Ince's Hall Street Art

The Gibraltar Heritage Trust last night issued an e-newsletter to its members informing them of an ongoing Government project to paint a graffiti style mural on the northern façade of the Ince’s Hall.

The Trust had objected to the installation at a DPC sub-committee meeting on Thursday on the grounds that the historic Georgian building was the wrong choice for such a mural because of its heritage significance. The Trust immediately wrote to the Chief Minister setting out its objections to the installation, however is yet to receive a reply.

According to the rules governing the DPC Sub-committee, if there is no consensus reached, the application must be referred to full DPC, however, as a GoG application it does not need approval in order to go ahead- as it only goes to DPC for guidance- it was not tabled at yesterday morning's DPC meeting. When asked why, the Ministers informed that they were awaiting the draft design which would be circulated via round robin that afternoon. This has not been the case and instead work on the installation has begun.

Where is the public consultation that is part of the planning process? Why has DPC protocol been disregarded? In this case it is a paint job on a historic building, but it could easily be a demolition passed through the system in this way. Government must bind itself to the DPC process once and for all.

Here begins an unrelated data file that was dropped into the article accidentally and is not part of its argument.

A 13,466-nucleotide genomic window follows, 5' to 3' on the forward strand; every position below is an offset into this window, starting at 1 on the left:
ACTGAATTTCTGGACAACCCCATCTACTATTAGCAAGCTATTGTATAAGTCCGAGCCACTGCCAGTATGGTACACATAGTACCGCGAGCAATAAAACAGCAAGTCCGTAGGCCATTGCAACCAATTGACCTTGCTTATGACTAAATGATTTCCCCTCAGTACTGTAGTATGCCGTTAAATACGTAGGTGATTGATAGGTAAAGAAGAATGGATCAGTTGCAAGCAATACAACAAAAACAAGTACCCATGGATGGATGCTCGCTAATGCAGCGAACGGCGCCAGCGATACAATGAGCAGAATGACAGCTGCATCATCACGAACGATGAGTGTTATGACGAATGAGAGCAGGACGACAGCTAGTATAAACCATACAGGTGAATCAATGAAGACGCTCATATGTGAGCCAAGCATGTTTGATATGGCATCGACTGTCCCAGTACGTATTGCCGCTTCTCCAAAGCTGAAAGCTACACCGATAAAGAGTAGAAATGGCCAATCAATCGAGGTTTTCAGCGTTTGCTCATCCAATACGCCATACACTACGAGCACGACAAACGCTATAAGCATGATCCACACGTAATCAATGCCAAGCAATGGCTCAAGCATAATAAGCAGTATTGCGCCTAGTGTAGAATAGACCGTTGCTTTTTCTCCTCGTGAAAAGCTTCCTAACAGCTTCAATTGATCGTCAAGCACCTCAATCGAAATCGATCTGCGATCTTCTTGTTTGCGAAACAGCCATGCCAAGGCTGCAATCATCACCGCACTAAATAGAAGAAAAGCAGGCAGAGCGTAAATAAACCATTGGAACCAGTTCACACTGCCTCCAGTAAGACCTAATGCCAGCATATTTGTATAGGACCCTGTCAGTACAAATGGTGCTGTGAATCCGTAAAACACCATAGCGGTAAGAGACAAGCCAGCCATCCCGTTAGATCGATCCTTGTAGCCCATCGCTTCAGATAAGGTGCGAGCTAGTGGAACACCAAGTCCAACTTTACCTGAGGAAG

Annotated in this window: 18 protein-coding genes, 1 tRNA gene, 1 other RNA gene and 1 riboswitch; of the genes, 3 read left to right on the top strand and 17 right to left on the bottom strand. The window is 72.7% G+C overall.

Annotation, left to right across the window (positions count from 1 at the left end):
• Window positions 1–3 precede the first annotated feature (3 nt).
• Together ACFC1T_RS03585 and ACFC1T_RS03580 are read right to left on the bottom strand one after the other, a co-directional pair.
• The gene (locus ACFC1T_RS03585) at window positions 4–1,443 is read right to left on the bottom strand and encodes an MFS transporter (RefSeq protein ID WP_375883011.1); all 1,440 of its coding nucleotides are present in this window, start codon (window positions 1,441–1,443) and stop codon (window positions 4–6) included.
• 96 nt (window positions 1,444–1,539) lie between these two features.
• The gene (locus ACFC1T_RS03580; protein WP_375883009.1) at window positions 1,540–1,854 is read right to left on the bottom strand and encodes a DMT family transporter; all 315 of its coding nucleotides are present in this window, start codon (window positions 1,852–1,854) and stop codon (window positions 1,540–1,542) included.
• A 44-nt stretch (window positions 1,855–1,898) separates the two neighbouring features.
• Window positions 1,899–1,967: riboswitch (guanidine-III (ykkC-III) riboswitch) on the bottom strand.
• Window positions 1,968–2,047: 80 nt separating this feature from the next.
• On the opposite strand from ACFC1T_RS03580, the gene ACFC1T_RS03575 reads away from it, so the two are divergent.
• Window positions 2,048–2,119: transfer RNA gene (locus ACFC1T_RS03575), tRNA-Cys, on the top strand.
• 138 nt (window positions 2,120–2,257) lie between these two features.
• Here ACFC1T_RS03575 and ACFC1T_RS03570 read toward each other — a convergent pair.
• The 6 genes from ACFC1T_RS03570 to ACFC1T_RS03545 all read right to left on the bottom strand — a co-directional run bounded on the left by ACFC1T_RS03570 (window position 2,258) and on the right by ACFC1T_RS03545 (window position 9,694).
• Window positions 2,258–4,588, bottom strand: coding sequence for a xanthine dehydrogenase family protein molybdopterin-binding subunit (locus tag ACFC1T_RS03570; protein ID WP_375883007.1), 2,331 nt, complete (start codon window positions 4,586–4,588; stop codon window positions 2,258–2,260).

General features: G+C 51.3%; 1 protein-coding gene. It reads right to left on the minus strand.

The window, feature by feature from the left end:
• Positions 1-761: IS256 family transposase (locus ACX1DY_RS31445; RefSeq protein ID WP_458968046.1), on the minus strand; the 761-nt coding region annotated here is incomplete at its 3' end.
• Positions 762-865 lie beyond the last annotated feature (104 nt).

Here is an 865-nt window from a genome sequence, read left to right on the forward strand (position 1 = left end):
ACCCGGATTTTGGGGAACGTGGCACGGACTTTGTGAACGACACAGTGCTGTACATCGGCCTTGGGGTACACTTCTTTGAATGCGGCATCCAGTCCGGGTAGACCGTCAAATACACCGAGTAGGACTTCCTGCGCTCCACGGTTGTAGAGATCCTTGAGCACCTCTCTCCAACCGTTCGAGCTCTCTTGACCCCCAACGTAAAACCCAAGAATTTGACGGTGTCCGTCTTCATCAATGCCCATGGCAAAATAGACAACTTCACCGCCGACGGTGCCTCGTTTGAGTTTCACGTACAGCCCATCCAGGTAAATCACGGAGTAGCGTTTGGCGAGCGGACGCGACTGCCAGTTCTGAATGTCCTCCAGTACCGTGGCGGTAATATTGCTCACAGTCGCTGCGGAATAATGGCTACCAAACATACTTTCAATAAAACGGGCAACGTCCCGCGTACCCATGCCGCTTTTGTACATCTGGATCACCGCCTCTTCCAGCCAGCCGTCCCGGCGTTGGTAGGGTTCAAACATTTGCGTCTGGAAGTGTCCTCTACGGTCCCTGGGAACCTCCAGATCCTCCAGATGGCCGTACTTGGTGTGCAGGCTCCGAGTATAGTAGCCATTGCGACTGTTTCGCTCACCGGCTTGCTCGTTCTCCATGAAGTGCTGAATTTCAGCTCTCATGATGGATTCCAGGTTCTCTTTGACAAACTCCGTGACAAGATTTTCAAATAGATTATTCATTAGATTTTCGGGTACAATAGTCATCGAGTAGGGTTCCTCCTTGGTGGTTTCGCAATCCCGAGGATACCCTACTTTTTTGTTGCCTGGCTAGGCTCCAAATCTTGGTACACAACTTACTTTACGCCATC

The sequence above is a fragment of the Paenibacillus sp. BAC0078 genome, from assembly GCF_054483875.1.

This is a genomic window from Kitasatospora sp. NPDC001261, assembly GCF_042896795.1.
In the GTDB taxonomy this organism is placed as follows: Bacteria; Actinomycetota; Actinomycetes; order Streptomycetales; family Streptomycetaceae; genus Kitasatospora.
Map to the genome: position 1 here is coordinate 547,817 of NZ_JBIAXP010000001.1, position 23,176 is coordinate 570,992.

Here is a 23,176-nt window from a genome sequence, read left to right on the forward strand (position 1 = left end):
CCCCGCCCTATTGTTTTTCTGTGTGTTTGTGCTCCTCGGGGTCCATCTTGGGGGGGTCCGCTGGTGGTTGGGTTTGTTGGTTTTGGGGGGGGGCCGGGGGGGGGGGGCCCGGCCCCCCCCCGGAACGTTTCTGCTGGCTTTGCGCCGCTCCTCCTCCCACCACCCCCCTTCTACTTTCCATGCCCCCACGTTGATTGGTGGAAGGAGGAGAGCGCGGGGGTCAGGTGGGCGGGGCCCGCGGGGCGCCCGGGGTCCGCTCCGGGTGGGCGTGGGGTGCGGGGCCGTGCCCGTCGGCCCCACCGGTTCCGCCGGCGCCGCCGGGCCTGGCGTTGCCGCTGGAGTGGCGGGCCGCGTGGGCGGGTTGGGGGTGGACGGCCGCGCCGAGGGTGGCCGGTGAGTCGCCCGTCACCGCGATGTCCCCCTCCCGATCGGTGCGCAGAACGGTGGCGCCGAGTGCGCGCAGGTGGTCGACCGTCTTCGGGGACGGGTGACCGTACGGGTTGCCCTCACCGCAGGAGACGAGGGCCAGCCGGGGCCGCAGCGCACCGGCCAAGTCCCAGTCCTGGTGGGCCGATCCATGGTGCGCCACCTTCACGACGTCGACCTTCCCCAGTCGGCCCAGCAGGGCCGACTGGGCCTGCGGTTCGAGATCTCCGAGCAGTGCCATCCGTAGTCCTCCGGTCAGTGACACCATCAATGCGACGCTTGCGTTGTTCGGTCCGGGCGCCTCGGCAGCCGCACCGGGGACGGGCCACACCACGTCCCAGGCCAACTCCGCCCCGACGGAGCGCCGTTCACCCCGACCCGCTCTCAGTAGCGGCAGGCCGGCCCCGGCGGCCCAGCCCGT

It must be stressed that the Trust is not generally opposed to public art installations and organised street art as we believe that such installations will add an extra layer of interest to Gibraltar and can even be focused to enhance heritage aspects and open them up to a whole new audience and demographic. Art and its various expressions have a significant role to play and are a part of our collective Heritage, more so with Gibraltar being home to a wealth of talented artists and established events, both past and present.

Putting aside the installation itself, we see the execution of the artwork on this building at this moment in time as being counterproductive to the conservation of this building. The building requires a full external refurbishment BEFORE any painting of any sort, otherwise, how will the artwork be curated going forward? The repair and restoration of the envelope of the building is essential to the sustainability of the investment in any internal refurbishments and the long-term survival of the building.

We are furthermore disappointed at the rushed manner in which this project has come to fruition. It was only at 15:49hrs yesterday afternoon that a mock up of the artwork was uploaded onto the EGOV planning portal, but work on the preparation of the facade was already underway with a cherrypicker having been on site since mid-morning yesterday, signaling that the project was going ahead regardless of the outcome of the planning process.

Given time we would have worked with Government, through the DPC process, to identify a suitable place for such an installation to go ahead.

Moreover, in a press release announcing the project this morning, GoG has announced that this project is kickstarting a street art/graffiti project as part of its urban renewal programme. As already stated, the Trust does not oppose such an initiative if well planned, in fact we would support it, however we are surprised that as a member of the Government’s Urban Renewal Committee the initiative has never been tabled in that forum.

ISSUED: 29th MARCH 2017